16 Measurements: Performance Feedback Five aspects of feedback were measured. 1.Frequency Ruhl (2004) and Solomon (2012) found that high frequency of feedback increased implementation fidelity. Scoring: ☐ 1 Never ☐ 2 Once a Week ☐ 3 Twice Weekly ☐ 4 Daily ☐ 5 Hourly

17 Measurements: Performance Feedback Cont. 2. Mode of feedback delivery Mortenson (2004) found that this can be tailored to fit specific teaching environments. Scoring: ☐ 1 No Feedback ☐ 2 ☐ 3 Written Note ☐ 4 Call/Skype ☐ 5 In Person

18 Measurements: Performance Feedback Cont. 3. Time Lapse Codding et al. (2005) found that decreased time between observation and feedback delivery increased improvements in implementation fidelity. Scoring: ☐ 1 No Feedback Given ☐ 2 End of Week ☐ 3 End of Day ☐ 4 Immediate ☐ 5 Real Time

19 Measurements: Performance Feedback Cont. 4. Type of feedback Hagermoser Sanetti et al. (2007) found that combinations of types of feedback increased implementation fidelity. Scoring: ☐ 1 Descriptive feedback (vague in nature, no specific details noted, either strengths or needed improvements) ☐ 2 Descriptive feedback (specific in nature, strengths and/or improvements needed noted) ☐ 3 Numeric feedback (feedback scaled on numeric scale) ☐ 4 Graphic feedback (vague in nature, not explained or hard to understand meaning of graphs) ☐ 5 Graphic feedback (specific in nature, easy to understand, clearly shows successes or areas in need of improvement)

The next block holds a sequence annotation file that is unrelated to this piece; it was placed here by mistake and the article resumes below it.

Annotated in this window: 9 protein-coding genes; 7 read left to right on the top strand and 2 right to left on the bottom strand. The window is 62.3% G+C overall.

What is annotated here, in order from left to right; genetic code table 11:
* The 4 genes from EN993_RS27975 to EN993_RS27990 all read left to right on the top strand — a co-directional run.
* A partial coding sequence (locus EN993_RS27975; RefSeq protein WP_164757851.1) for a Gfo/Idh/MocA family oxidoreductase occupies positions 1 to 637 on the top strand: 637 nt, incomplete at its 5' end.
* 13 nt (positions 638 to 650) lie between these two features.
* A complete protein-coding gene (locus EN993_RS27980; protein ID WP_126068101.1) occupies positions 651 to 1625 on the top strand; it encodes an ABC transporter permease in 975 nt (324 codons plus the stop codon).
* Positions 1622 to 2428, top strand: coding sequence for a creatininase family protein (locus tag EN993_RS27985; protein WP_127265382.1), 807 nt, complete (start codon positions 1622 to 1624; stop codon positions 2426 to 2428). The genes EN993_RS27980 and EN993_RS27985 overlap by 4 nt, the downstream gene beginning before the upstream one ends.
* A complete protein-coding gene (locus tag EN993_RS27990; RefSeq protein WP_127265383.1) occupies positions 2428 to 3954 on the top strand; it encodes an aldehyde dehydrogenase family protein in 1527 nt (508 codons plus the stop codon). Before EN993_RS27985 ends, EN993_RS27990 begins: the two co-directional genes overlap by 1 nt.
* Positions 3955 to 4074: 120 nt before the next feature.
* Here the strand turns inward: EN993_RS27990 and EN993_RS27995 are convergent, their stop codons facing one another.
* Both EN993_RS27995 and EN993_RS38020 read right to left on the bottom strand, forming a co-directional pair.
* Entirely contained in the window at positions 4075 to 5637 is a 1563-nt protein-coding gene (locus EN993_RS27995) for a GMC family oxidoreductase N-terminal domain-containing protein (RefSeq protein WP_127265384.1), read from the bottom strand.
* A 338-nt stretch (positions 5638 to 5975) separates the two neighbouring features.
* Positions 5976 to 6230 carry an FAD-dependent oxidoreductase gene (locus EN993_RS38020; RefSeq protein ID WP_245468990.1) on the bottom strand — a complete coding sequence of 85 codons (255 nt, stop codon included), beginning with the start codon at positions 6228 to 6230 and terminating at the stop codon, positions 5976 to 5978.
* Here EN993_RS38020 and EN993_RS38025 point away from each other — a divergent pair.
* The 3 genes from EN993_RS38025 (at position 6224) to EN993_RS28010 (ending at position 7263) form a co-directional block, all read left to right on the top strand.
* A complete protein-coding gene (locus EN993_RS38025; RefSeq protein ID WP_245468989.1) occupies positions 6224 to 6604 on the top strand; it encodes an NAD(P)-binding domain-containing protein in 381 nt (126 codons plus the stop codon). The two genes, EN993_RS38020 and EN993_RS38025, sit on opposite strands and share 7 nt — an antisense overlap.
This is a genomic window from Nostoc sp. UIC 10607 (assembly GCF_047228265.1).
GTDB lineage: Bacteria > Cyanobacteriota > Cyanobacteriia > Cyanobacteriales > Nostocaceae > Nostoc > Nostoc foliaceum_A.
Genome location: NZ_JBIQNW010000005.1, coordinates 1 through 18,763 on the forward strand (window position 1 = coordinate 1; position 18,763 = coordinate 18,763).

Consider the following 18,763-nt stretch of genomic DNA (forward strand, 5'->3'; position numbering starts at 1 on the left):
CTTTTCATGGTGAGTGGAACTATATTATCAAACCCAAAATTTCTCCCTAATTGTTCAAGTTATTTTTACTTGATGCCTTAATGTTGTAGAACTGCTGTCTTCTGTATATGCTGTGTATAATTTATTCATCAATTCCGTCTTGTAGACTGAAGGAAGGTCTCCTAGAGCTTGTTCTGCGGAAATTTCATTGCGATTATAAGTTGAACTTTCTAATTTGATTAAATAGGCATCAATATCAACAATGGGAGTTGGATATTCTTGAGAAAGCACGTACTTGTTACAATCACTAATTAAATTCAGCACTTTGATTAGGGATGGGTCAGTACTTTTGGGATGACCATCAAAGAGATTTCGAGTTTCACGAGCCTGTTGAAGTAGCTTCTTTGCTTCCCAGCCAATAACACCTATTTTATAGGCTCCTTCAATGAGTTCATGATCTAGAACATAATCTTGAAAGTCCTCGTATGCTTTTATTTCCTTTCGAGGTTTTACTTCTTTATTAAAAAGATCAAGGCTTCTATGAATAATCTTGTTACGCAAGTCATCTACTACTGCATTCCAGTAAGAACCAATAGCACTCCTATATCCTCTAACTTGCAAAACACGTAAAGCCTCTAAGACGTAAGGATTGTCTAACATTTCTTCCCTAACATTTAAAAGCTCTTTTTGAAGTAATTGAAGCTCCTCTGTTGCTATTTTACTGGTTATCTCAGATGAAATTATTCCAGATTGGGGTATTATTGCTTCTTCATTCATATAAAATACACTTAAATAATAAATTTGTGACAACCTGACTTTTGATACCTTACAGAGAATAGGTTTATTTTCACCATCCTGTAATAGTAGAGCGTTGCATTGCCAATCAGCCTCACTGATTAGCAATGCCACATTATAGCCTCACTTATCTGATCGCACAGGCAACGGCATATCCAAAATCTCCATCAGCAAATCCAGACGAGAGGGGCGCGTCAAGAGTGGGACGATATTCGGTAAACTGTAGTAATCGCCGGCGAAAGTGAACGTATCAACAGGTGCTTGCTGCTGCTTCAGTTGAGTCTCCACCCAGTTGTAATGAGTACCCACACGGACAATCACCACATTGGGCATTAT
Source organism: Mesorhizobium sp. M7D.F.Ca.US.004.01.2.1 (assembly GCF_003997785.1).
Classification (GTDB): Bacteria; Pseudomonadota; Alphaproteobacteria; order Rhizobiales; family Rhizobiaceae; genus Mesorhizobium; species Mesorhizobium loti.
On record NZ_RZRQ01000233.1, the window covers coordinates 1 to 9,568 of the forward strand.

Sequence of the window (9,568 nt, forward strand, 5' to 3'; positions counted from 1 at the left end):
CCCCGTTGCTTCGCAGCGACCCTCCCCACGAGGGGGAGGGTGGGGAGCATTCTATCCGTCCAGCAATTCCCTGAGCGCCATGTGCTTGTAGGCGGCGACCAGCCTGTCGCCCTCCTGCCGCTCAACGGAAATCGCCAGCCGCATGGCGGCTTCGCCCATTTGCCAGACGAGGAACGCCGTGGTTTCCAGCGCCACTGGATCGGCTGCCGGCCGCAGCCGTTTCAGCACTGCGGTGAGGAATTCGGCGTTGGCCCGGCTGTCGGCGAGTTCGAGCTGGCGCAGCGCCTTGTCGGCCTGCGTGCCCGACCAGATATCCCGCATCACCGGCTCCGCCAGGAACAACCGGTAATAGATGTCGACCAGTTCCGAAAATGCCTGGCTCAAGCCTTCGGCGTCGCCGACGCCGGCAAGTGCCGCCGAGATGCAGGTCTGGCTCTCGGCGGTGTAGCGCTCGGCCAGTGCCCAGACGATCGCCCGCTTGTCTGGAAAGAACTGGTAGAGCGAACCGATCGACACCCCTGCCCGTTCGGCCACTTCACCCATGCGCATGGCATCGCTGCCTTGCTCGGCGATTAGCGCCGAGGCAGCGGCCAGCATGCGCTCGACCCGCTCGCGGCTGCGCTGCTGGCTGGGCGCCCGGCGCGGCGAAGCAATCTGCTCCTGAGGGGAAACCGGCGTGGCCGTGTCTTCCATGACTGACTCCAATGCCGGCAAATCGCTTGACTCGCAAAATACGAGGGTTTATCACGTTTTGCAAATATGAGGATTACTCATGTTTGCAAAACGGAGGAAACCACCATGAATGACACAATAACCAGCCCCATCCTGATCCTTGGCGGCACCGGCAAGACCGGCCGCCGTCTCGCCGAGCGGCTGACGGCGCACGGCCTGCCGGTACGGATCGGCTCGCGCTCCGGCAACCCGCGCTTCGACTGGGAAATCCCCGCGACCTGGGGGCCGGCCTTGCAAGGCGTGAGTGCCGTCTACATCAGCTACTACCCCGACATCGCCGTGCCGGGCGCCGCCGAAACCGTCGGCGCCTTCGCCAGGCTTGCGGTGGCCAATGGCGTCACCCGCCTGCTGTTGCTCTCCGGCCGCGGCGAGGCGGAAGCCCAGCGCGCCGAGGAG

20 Measurements: Performance Feedback Cont. 5. Reinforcement – Studies have shown that both positive (Cossairt et al., 1973) and negative (DiGennaro et al., 2005) reinforcement increased implementation fidelity. – Scoring: ☐ 1 No Reinforcement Involved ☐ 2 Reinforcement Involved, but very limited (present 1-3 times, not rewarding to individual) ☐ 3 Reinforcement Involved, limited (present 4-6 times, marginal level of reward to individual) ☐ 4 Reinforcement Involved, moderate (present at most sessions, rewarding to individual) ☐ 5 Reinforcement Involved (present at all sessions where implementation fidelity met, highly rewarding to individual)

21 Measures: Student Outcomes OpportunityStaff scoreStaff initialsEH score P3 to P st 5 minutes P P6 to P st 5 minutes of P P7 to HR st 5 minutes of HR0 1 2 Each researcher created their own student outcomes measurement tool specifically designed to fit their individual case. These tools were used daily to collect student outcome data. Example: Random Acts of Koolness! Date:_________________________ 0 – Not Kool at all 1- Kool, but had to be reminded 2- Way Kool!